If you have a WordPress Blog and it is getting successful you may find yourself in a situation where the default page names you went with are just not cutting it any longer.
Default Page Names
WordPress provides various options for the naming of pages with the default being a simple URL parameter: page_id. This results in pages that look like something like this:
Clearly, that is not an ideal format as the page_id variable gives us no clear indication of what the page is about. Updating this so the page name is descriptive provides various possible SEO benefits: links using the URL will feature these important keywords, the link itself is visually descriptive of the pages content so is more likely to be clicked & a more descriptive link can result in better looking results in the search engine results page which will in turn win more clicks.
In most hosting environments WordPress will support better looking URLs out of the box so it is simply a case of turning them on by navigating to: Settings > Permalinks.
The permalinks page provides you with a series of options as below:
Day, Month, Page Name?
What we are actually seeing here is a couple of presets for configuring your URL names and there is no one option that is absolutely perfect or ideal for SEO and I would advise you to consider your audience and the content and choose an option that best suits your requirements.
If your content is very date specific then maybe including year, month and day is important. If date is less important and things change on a far more infrequent basis then maybe just include year and month (or even just year).
If your content is strongly categorised then maybe category is an important option?
Whatever you choose from the above, I would always suggest using the name of the page itself and if all pieces of content stand pretty much on their own then maybe just the page name is a good option?
Building your Permalink
In most cases you can select from the presets but there are various tags you can use to create a customised URL structure if required.
We would usually separate these tags with a forward slash character to help give the URL some structure and readability and some obvious combinations would be:
Will this impact your SEO?
First up, as with all things SEO, changing your page names are not going to suddenly rocket you to the top of the rankings, sorry, it just wont. But, with the ever incremental changes there are a raft of benefits from improved URLs, keywords in URL strings which may be used as links, readability, clickability of the URLs in the search results and on other pages so overall, it is certainly a positive change. Additionally, there is a small correlation with page names and results so whilst correlation is not causation, it is still a recommended change.
Will this break anything?
Yes, it could cause probelms so the change has to be managed carefully. In a nutshell, your site is likely indexed with your old URLs so when someone clicks on a search engine result for your site, that page will not exist any longer and they will get an error page – not ideal. Additionally, by creating new versions of the old pages there is a chance Google may see these as duplicates of the existing pages which can also cause problems and affect the rank of the site pages or prevent the new pages from ranking.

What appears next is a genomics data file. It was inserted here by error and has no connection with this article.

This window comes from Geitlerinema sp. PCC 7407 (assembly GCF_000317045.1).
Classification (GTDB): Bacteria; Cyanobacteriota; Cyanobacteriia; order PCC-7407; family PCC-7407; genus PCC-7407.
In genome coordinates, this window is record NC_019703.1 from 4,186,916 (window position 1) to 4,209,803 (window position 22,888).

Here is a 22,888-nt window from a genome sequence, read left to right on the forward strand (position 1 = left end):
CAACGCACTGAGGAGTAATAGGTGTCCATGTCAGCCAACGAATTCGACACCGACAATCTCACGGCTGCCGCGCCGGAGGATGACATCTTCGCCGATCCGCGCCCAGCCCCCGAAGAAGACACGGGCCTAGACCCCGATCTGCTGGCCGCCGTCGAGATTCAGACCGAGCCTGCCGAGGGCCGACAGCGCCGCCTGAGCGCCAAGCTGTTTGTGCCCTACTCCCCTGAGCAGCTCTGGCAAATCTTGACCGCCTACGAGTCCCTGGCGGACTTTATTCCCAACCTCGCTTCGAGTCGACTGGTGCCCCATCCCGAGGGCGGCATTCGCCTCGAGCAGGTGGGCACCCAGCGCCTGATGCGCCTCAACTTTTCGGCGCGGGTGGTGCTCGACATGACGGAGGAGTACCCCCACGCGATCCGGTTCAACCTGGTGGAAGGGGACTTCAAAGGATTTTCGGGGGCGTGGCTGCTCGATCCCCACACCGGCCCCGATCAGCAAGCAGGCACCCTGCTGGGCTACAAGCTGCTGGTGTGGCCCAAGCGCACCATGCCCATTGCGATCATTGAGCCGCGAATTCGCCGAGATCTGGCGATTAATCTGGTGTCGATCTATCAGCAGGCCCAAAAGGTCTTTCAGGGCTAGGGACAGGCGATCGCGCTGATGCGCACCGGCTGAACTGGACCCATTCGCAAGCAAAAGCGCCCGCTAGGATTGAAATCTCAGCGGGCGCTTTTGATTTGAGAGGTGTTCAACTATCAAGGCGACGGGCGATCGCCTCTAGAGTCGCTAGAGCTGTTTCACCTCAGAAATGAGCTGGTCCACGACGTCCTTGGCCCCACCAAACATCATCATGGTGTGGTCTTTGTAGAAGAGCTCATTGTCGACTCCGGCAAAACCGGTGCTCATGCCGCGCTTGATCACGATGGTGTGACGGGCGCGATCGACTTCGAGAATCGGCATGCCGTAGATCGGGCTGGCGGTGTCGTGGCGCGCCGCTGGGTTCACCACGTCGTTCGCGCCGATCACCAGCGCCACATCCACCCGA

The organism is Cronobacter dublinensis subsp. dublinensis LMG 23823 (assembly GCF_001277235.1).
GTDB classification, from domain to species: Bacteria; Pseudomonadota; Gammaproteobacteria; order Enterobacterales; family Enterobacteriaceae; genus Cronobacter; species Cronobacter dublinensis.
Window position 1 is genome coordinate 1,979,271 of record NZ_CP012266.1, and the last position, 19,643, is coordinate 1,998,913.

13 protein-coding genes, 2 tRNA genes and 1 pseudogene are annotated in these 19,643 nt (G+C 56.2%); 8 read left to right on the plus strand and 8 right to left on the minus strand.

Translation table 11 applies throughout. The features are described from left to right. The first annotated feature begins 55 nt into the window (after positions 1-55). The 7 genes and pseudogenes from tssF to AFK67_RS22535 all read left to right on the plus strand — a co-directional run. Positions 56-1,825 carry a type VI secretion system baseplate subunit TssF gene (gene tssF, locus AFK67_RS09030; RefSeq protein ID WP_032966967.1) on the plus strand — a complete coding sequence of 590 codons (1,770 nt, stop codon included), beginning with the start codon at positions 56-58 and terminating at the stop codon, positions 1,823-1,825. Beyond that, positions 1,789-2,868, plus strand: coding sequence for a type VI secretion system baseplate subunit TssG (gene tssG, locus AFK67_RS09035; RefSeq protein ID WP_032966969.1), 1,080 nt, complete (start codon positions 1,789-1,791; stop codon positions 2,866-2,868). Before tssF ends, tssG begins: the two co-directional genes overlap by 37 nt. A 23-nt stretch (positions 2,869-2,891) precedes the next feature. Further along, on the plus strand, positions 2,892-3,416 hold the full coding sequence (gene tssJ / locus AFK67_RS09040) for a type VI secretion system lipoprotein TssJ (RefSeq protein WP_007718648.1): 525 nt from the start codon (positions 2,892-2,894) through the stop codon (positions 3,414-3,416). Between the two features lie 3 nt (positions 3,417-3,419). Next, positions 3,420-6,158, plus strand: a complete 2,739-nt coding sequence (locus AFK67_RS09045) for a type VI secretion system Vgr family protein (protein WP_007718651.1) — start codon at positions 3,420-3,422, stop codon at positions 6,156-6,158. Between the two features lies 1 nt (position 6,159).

A simple solution
Fortunately, in this instance there is a simple, one stop solution for these problems but it should be applied before you change the page names. The solution is to install a WordPress Plugin called Redirection. This is a powerful little plugin that works out-of-the-box and that provides a range of features for redirecting pages but the feature of most interest to us here is that it will create redirections for any pages that change names. This means that you can chop and change till you are happy safe in the knowledge that visitors to any of the older URLs will be safely directed to the new page.
Additionally, when Google visits any of the old pages, they will too be issued with a redirection that will allow them to update their records and prevent any possible indexation or duplication issues.
Technical Bits and Bobs
For those of you that want to know the ins and outs the plugin issues a HTTP 301 Permanent Redirect which the search engines can use to update their records and which web browsers can use to automatically forward the user to the new page.
Should you do anything else?
If your site ranks well then it would not hurt to generate and submit another sitemap via Google & Bing Webmaster tools but you don’t need to do this and everything will sort itself out given time. It certainly wont hurt to add Canonical URLs as well and possibly revise your page titles whilst you are at it to make sure that everything is as optimised as possible. WordPress is pretty good for SEO by default but installing the Yoast WordPress SEO plugin will certainly help tidy up a few loose ends.
Summing it up
In brief, this is a simple, two step process: you need to install the redirection plugin and specify a new permalink structure and you should be good to go. If you wanted to be fastidious you can install the Yoast SEO plugin which will generate an XML sitemap and create Canonical URLs for your new page names & submit the new sitemap to Google to ensure that your new shiny page names get indexed as fast as possible.
Questions, Comments and Cries for Help!
As ever, if this was useful to you, please share it or link to it from your site and if you have any questions please drop a comment below and follow me on Facebook or Twitter where I will always be happy to help with any WordPress or SEO (or WordPress SEO) questions you may have.